Thursday, July 26, 2018

No One Mourns The Wicked

One of the opening numbers in the Broadway Play, Wicked, is titled No One Mourns the Wicked. Watching the musical and listening to the song produced some interesting thoughts in my mind that you might be willing to consider if you are one who has grown up in the church. 

As the play progresses I became uncomfortably aware of the resemblance between Oz and the religious institution that has become a wall to people finding truth. The people of Oz look to the wizard to make all things right in their world. Elphaba wants to meet the wizard because she is convinced that he can “fix” her. She is, after all, different from everyone else. Her family and her friends have filled her heart with the belief that different and wrong are synonyms. When she reaches the wizard, she realizes that he has other plans for her. He doesn’t want to “fix” her. He wants to use her to expand his already deceptive control of Oz. Elphaba rejects the wizard’s schemes, flees, and ultimately becomes nothing more than an evil memory to the people of Oz.

In the opening number of the musical, we hear the overpowering message that no one really cares what happens to the wicked because the wicked are products of their own evil ways. The wicked, according to the song, are a reminder to the children of what happens when you misbehave. The wicked are a reminder that when you misbehave you end up dying alone. 

The message of the song and the parallels to religion today are subtle and probably not intended. The message spoke clearly to me because the bitter irony is that the person who is dead wasn’t really wicked after all. She was just different from the rest. She didn’t fit in and her attempts to help were always misunderstood. She wanted to be a difference maker, and the world rejected her while deceiving the population of Oz into believing that instead of wanting to change her world she really wanted to destroy  their happiness. 

Maybe you grew up in the church like I did and somehow became a citizen of Oz. The fraud that the organization perpetuated led you to think that anyone who was different must be wicked. A different race, a different culture, a different political party, a different sexual orientation. In Oz everyone has to fall in line and since differences can’t be explained easily the best option must be to eradicate the differences from the society. The problem is that the power behind the curtain bellowing superiority with thunder and bolts of lighting is not real. When you pull back the curtain you see nothing but a manipulative, power hungry, lying, insecure old man.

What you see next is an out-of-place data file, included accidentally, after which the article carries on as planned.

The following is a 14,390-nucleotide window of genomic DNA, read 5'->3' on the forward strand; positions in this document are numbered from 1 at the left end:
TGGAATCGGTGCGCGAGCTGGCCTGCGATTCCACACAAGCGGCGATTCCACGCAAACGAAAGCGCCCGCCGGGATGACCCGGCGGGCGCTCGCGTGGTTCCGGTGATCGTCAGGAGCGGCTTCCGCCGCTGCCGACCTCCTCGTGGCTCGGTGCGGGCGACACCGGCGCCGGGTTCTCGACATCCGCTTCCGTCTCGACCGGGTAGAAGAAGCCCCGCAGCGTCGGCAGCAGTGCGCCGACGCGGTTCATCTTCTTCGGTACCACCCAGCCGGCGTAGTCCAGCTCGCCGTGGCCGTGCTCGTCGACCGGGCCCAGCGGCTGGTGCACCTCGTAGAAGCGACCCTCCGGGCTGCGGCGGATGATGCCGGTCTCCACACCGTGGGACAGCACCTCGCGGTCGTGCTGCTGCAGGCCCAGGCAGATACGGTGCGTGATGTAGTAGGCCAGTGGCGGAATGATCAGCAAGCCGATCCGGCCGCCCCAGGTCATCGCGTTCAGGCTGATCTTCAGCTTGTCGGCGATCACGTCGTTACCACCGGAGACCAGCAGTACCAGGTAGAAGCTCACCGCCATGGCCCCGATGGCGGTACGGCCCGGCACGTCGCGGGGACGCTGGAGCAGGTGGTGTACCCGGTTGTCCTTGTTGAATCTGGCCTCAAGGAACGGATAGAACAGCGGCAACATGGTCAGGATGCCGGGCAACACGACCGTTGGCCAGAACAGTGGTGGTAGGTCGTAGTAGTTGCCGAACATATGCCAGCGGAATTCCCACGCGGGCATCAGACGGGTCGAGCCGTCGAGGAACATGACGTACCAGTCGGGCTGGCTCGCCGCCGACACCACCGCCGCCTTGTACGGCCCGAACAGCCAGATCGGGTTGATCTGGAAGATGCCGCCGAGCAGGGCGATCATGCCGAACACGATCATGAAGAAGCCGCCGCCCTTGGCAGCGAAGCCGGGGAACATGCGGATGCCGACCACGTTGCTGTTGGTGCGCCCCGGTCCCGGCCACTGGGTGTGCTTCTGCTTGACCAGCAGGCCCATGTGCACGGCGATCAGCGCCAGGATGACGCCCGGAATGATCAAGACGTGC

He is trying to cover up the truth because the truth threatens his position as Wizard. What is the truth? It would seem that the truth is that we all possess something special. This something special allows us to contribute to the world in a way that could be life changing, revolutionary in fact. If those who live in Oz would stop for a moment and see past the differences to the special, we could perhaps work together. Do we all have moral dilemmas that we need to work on? Of course we do. The Wizard brainwashes the people into believing that only those who are different or special have moral dilemmas to work on and that those moral dilemmas are actually damning to their existence. I’ve been reading some books on this subject, and they have varied thoughts on this subject. My favorite book on the subject says something very different than what I was taught in the wizarding classes of Oz.

John 3:17 For God did not send his Son into the world to condemn the world, but in order that the world might be saved through him.

1 John 3:17 But if anyone has the world's goods and sees his brother in need, yet closes his heart against him, how does God's love abide in him?

The Wizard would not like these teachings making their way through Oz. I think the Wizard might even try to stop these teachings. How would he stop these teachings and countless others? Easy. Just persuade with doublespeak that those who reject the ways of the Wizard are wicked. After all, what’s the harm in turning those who are different into villains? No one mourns the wicked.

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